Chapter 7. Section Introduction to Hypothesis Testing


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1 Section Introduction to Hypothesis Testing Chapter 7 Objectives: State a null hypothesis and an alternative hypothesis Identify type I and type II errors and interpret the level of significance Determine whether to use a onetailed or twotailed statistical test and find a pvalue Make and interpret a decision based on the results of a statistical test Write a claim for a hypothesis test Hypothesis test A process that uses sample statistics to test a claim about the value of a population parameter. For example: An automobile manufacturer advertises that its new hybrid car has a mean mileage of 50 miles per gallon. To test this claim, a sample would be taken. If the sample mean differs enough from the advertised mean, you can decide the advertisement is wrong. Statistical hypothesis A statement, or claim, about a population parameter. Need a pair of hypotheses one that represents the claim the other, its complement When one of these hypotheses is false, the other must be true. Stating a Hypothesis 1 P a g e
2 Stating a Hypothesis To write the null and alternative hypotheses, translate the claim made about the population parameter from a verbal statement to a mathematical statement. Then write its complement. H : μ k 0 H : μ > k a H : μ k 0 H : μ < k a H : μ = k 0 H : μ k Regardless of which pair of hypotheses you use, you always assume μ = k and examine the sampling distribution on the basis of this assumption. a Example: Stating the Null and Alternative Hypotheses Write the claim as a mathematical sentence. State the null and alternative hypotheses and identify which represents the claim. 1. A school publicizes that the proportion of its students who are involved in at least one extracurricular activity is 61%. 2. A car dealership announces that the mean time for an oil change is less than 15 minutes. 3. A company advertises that the mean life of its furnaces is more than 18 years 2 P a g e
3 Types of Errors No matter which hypothesis represents the claim, always begin the hypothesis test assuming that the equality condition in the null hypothesis is true. At the end of the test, one of two decisions will be made: reject the null hypothesis fail to reject the null hypothesis Because your decision is based on a sample, there is the possibility of making the wrong decision. Example: Identifying Type I and Type II Errors The USDA limit for salmonella contamination for chicken is 20%. A meat inspector reports that the chicken produced by a company exceeds the USDA limit. You perform a hypothesis test to determine whether the meat inspector s claim is true. When will a type I or type II error occur? Which is more serious? (Source: United States Department of Agriculture) 3 P a g e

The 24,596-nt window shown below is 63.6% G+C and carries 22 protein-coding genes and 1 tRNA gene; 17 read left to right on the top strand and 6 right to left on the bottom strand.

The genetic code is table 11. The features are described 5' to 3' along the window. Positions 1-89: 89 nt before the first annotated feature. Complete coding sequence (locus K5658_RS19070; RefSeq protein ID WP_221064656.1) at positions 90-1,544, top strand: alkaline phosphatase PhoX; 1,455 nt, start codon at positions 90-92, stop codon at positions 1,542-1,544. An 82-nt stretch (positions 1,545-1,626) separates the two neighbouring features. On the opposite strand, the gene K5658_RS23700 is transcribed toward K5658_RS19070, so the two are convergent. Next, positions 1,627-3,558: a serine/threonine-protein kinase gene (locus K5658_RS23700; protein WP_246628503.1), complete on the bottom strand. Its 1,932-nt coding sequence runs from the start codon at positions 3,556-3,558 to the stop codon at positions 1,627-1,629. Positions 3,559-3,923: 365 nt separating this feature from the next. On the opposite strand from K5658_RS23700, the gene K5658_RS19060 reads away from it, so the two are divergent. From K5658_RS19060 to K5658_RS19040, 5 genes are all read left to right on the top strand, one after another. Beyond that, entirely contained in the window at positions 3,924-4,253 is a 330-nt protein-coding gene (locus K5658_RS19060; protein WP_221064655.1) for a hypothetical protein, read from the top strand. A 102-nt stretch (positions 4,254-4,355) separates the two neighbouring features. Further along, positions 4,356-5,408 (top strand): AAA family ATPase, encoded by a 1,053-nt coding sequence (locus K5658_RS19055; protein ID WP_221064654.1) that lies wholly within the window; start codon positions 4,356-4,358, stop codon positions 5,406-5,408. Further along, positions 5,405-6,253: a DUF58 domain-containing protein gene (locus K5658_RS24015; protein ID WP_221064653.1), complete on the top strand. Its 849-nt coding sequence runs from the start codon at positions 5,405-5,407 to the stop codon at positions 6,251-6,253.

4 Level of significance Your maximum allowable probability of making a type I error. Denoted by, the lowercase Greek letter alpha. By setting the level of significance at a small value, you are saying that you want the probability of rejecting a true null hypothesis to be small. Commonly used levels of significance: = 0.10 = 0.05 = 0.01 P(type II error) = β (beta) Statistical Tests After stating the null and alternative hypotheses and specifying the level of significance, a random sample is taken from the population and sample statistics are calculated. The statistic that is compared with the parameter in the null hypothesis is called the test statistic. Pvalue (or probability value) The probability, if the null hypothesis is true, of obtaining a sample statistic with a value as extreme or more extreme than the one determined from the sample data. Depends on the nature of the test. Nature of the Test Three types of hypothesis tests lefttailed test righttailed test twotailed test The type of test depends on the region of the sampling distribution that favors a rejection of H 0. This region is indicated by the alternative hypothesis. 4 P a g e
5 Lefttailed Test The alternative hypothesis H a contains the lessthan inequality symbol (<). Righttailed Test The alternative hypothesis H a contains the greaterthan inequality symbol (>). Twotailed Test The alternative hypothesis H a contains the not equal inequality symbol ( ). Each tail has an area of ½P. 5 P a g e